Without diminishing the stark human tragedy of the horrendous recent California wild fires -- lives lost, lives unalterably damaged -- there is also this:
What, and who, is to blame.
PG&E, the giant western electric utility, is baring the brunt of blame. Faced with potential liabilities of $30 billion, it plans to file for bankruptcy. And its CEO has resigned.
The heart of the PG&E defense: the long-term effects of climate change.
Capsule of a Bloomberg report on the case:
"... more than a decade ago, severe weather bankrupted an electric company in New Orleans. Then it helped take down one in Houston. Now, in California, it has pushed PG&E Corp. to the brink...
"... for many months, PG&E has pointed to the culprit of a shifting climate that led to devastating fires and, now, crushing liabilities. 'It's a real wake-up call' for business across the country, said Ian Monroe, chief executive officer of the socially responsible investment firm Ethos Capital.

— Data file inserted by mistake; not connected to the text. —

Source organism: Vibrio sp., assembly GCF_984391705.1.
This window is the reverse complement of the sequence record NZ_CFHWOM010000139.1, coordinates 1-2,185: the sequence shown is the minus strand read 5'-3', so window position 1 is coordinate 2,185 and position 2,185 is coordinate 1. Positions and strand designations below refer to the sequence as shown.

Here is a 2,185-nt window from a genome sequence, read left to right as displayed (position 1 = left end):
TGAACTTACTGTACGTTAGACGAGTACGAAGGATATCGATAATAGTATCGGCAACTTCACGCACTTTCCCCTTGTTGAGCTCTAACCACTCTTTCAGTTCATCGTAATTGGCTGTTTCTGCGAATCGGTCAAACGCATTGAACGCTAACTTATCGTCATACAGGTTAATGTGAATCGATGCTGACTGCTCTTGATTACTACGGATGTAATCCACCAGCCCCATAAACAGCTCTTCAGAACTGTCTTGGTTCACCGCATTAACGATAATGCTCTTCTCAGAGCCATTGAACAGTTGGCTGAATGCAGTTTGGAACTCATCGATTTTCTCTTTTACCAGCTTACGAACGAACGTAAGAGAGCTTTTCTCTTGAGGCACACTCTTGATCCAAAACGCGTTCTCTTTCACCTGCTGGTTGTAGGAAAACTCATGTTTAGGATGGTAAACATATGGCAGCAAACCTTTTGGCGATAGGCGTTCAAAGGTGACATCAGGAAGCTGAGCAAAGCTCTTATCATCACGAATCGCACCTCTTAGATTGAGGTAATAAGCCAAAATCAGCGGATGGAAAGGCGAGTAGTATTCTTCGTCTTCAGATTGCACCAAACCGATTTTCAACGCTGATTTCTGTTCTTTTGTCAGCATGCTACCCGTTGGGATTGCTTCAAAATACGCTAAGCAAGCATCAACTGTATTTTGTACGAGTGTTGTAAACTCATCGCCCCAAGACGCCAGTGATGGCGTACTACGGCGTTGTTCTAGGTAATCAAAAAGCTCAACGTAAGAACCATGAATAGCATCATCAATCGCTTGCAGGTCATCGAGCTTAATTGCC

"Whatever their exact cause, the California fires - and the utility's response - have turned PG&E into a poster child for climate-change dangers. A bankruptcy would make it the largest company to seek protection while blaming the effects of a warming planet for the situation."
Without a doubt a PG&E bankruptcy , and, potentially many other business climate-change cases in the courts and in public discourse, will play out for many years. So this Bloomberg report conclusion with its risk management assessment for investors -- and for all of us: